At the end of July a Rolls-Royce Exhibition entitled ‘The Great Eight Phantoms’ will gather together the greatest Phantoms from the last 92 years in Mayfair, London.
The exhibition will also welcome the next generation of this celebrated luxury item, the new eighth generation Phantom.
In the lead-up to the opening of the exhibition, Rolls-Royce is announcing which ‘Great Phantoms’ will journey to London from around the world, telling the stories of these motor cars, their fabled owners and the historical events they witnessed.
Rolls-Royce began producing the Phantom I in 1925. The car was developed in great secrecy, with the project code-named Eastern Armoured Car. This suggested Rolls-Royce was intent on producing the kind of military vehicles used in the First World War, most famously by Lawrence of Arabia. Sections of armour plate were left lying around the factory to confuse curious competitors.
The car was an instant success. The new 7.668-litre straight-six engine gave it a fresh spring in its step. When General Motors opened a testing ground in Michigan, it was discovered that no cars could manage even two laps of the four-mile circuit at full throttle without damaging their engines’ big ends but the Phantom managed that, and more, at a steady 80mph without a failure.
Sir Henry Royce’s desire to “take the best that exists and make it better” quickly led to the creation of the Phantom II in 1929, this time with a totally new chassis, which significantly improved the handling, as well as a re-designed engine.
The third Phantom was to be Royce’s last project: he died in 1933, aged 70, about 12 months into the development of this next Phantom. The finished model, with its 12 cylinder engine, was unveiled two years later and production lasted from 1936 until the Second World War. The final chassis was produced in 1941, although the war meant it did not receive its coachwork until 1947. No announcement came about a replacement and it looked as if the Phantom was another victim of the war.
In 1950, the Phantom IV appeared. The car was originally intended to be a one-off for Prince Philip and the then Princess Elizabeth. However, a further 17 were commissioned at the request of other royal families and heads of state around the world. Fitted with a straight-eight engine, it performed superbly at low speeds – essential for taking part in ceremonial parades – and featured the kneeling version of the famous Spirit of Ecstasy bonnet mascot.
The Phantom V was produced between 1959 and 1968 and 516 of this hugely successful model were made for clients including the Queen Mother, King Olav of Norway and John Lennon.
The long-running Phantom VI (1968-90) carried on the royal connection, notably with the Silver Jubilee Car, a raised-roof version presented to Queen Elizabeth II in 1977 by the British motor industry to celebrate her 25 years on the throne, and later famously used at the wedding of the Duke and Duchess of Cambridge.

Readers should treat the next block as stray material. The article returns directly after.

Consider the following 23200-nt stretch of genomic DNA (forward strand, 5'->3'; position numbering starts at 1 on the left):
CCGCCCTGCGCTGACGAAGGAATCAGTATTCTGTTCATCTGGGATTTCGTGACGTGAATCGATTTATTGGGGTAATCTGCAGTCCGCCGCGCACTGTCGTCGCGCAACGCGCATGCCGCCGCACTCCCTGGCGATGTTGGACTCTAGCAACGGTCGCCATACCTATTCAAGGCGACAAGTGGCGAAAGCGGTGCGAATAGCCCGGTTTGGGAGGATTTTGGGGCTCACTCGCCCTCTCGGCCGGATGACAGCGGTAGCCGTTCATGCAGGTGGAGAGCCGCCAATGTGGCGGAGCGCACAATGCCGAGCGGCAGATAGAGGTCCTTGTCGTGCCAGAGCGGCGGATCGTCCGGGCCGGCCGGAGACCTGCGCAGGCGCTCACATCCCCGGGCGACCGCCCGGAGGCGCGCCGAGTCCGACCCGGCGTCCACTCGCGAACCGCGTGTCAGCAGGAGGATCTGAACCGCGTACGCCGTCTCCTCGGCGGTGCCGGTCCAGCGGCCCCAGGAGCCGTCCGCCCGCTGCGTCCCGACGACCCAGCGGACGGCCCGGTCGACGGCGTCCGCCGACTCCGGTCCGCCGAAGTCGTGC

In 2003, the world greeted the Phantom VII, the start of Rolls-Royce’s renaissance at its new home in Goodwood, West Sussex. It was sharply contemporary yet retained Phantom’s characteristic aesthetic. It featured a 453bhp 6.75-litre V12 which took it from 0-62mph in 5.9 seconds. Production of the Phantom VII ceased 13 years later at the end of 2016.
The first of the historic Phantoms on show next month will be the 1927 Phantom I previously owned by Fred Astaire. The bespoke coachwork was by Hooper of London which was updated in the early 1930s by Inskip in New York who added scalloped woodwork to the interior and Art Deco rear indicators on either side of Fred’s Louis Vuitton travel trunk.
Also on display will be the Phantom III of British Field Marshal Montgomery, 1st Viscount Montgomery of Alamein.
Although he was nicknamed the ‘Spartan General’ because of his ascetic lifestyle, Monty demanded the very best when it came to his personal transport.
During World War Two, the Field Marshal had the use of three Rolls-Royce Phantom IIIs.
The first, a 1936 model coach-built by Freestone & Webb, was owned by the head of the Talbot Motor Company, Frederick Wilcock, before being requisitioned by the Ministry of War Transport Section. Montgomery used it as his personal transport in the run-up to D-Day, and used it to ferry Winston Churchill, General Eisenhower and King George VI to D-Day planning sessions at his base in Southwick House, Hampshire.
But it is Monty’s favourite, the ‘Butler’ Phantom III, which will be present at the Exhibition in London. This particular Phantom was commissioned for Alan Samuel Butler, Chairman of the De Havilland Aircraft Company, with bodywork by HJ Mulliner of Chiswick. Its most striking feature was a front-sloping windscreen that made the car 15 per cent more aerodynamically efficient than the standard configuration. The car’s slippery nature was also helped by the enclosed spare tyre and swept tail.
The ‘Butler’ Phantom was Montgomery’s main official mode of transport for many years visiting such eminent addresses as 10 Downing Street, the War Office on Whitehall, the British Prime Minister’s country residence Chequers, and military operations centres such as Northwood in Hertfordshire and the Nato Supreme Headquarters Allied Powers-Europe in Rocquencourt, near Versailles, France.
He kept the ‘Butler’ Phantom until 1962, by which time it had also carried the Prime Ministers of Canada, Australia and New Zealand, as well as taking Monty around the UK to historic meetings, inspections and celebrations.
The car has recently undergone extensive refurbishment.
‘The Great Eight Phantoms’ Exhibition will be the first and only opportunity for members of the public to see this amazing Rolls-Royce before it attends the Pebble Beach Concours d’Elegance in the United States in August, after which it will return to its current owner’s private collection.